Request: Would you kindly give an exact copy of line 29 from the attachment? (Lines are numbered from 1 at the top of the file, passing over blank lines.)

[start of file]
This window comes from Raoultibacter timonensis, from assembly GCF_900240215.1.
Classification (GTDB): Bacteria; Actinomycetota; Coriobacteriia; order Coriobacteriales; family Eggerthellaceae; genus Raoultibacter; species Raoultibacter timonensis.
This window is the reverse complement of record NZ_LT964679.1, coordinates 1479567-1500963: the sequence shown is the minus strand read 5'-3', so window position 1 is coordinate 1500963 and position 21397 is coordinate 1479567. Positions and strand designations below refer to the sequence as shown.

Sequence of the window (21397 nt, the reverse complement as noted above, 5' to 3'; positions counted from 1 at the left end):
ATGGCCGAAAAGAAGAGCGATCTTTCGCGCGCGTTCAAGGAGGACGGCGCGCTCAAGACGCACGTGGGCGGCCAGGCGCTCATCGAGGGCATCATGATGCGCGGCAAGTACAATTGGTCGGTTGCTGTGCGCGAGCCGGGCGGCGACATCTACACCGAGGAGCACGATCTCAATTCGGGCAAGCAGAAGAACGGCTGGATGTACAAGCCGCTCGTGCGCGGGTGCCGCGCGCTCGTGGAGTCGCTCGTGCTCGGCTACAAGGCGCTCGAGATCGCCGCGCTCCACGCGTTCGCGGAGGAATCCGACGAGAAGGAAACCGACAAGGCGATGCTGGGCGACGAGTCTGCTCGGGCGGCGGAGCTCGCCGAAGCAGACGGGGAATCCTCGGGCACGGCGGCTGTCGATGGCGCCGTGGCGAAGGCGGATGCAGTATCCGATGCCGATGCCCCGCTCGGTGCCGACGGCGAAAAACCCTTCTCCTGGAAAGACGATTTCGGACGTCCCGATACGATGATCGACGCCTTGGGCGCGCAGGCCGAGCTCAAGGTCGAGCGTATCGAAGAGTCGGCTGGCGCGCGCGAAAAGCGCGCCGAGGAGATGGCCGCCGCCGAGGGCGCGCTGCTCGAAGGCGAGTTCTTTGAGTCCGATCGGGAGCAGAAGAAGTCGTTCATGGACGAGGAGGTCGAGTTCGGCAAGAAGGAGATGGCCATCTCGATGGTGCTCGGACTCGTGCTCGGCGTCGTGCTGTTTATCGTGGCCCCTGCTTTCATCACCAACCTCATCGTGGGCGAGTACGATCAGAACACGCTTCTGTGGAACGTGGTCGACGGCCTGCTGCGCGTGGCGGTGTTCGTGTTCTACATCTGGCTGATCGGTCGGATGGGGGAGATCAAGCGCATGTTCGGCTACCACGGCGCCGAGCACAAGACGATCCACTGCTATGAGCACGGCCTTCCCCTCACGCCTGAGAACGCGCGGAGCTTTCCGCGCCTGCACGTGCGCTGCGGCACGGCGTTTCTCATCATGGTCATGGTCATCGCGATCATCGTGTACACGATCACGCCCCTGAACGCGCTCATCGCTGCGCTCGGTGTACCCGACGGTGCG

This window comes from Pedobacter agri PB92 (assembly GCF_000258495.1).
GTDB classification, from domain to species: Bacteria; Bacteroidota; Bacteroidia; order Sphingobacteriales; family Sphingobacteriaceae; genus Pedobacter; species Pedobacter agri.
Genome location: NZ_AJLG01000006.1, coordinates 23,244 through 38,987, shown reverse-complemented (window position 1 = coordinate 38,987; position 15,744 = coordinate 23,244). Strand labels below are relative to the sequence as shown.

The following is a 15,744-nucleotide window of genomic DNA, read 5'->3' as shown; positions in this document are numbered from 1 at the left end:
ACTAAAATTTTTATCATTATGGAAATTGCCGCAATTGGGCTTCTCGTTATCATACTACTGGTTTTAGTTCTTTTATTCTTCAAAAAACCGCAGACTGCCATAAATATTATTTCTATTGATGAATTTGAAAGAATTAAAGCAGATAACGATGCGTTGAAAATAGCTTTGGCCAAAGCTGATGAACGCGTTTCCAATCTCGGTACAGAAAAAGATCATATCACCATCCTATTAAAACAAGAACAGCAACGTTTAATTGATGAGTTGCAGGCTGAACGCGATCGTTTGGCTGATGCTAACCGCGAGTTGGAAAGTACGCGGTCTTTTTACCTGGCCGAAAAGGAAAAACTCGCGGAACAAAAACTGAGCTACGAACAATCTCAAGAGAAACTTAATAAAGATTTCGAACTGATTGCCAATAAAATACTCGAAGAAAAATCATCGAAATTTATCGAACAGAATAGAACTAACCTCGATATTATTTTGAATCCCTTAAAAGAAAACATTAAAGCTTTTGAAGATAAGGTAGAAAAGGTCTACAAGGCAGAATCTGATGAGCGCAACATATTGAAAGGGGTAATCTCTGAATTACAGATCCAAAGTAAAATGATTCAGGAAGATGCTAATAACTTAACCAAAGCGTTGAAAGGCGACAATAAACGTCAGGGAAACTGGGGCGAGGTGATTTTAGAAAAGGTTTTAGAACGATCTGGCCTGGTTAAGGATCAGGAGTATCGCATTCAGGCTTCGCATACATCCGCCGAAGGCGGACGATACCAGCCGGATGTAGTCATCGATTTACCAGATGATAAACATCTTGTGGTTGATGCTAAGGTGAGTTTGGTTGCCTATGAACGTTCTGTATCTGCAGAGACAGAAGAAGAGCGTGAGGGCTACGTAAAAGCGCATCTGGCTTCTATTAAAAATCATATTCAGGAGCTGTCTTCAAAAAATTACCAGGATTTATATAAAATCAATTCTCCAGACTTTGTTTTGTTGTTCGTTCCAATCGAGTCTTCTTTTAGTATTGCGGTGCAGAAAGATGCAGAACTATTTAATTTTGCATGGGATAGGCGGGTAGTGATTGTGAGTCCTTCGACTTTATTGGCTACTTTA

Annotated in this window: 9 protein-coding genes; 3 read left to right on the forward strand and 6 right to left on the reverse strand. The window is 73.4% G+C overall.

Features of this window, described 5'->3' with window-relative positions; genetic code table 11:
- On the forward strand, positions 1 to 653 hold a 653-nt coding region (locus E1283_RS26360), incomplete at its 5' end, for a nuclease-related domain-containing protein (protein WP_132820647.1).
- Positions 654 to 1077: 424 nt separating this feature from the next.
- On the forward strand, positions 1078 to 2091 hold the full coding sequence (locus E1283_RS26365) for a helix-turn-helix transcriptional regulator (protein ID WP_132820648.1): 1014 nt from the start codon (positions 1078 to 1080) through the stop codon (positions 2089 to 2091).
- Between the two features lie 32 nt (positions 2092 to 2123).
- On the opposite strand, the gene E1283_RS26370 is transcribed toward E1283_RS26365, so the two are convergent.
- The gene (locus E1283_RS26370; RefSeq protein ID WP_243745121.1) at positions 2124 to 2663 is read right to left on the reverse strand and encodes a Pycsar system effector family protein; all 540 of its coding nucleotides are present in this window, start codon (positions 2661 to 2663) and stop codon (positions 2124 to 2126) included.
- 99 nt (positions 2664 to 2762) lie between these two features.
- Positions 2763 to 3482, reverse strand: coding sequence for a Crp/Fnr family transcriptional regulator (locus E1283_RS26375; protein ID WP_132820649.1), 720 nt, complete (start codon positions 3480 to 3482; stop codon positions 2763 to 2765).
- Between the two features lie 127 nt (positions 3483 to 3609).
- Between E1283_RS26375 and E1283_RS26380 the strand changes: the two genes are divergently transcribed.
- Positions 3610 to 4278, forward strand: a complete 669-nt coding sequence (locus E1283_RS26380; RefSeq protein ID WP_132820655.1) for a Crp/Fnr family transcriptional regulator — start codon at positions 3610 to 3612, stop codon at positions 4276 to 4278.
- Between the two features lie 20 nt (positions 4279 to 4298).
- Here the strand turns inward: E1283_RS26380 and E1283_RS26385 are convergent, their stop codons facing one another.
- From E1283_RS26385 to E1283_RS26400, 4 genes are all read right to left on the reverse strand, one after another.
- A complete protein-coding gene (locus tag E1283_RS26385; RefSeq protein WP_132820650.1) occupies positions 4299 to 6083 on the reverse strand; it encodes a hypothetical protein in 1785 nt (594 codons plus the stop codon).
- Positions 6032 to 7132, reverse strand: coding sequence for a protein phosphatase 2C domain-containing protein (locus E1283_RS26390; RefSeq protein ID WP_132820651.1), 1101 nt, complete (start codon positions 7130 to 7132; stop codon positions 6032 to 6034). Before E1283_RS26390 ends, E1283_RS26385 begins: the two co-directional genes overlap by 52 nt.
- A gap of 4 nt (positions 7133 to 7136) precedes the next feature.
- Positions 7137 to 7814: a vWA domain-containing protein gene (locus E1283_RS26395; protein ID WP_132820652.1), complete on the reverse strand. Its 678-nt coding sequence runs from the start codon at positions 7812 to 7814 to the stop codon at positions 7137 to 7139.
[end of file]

- A gap of 4 nt (positions 7133 to 7136) precedes the next feature.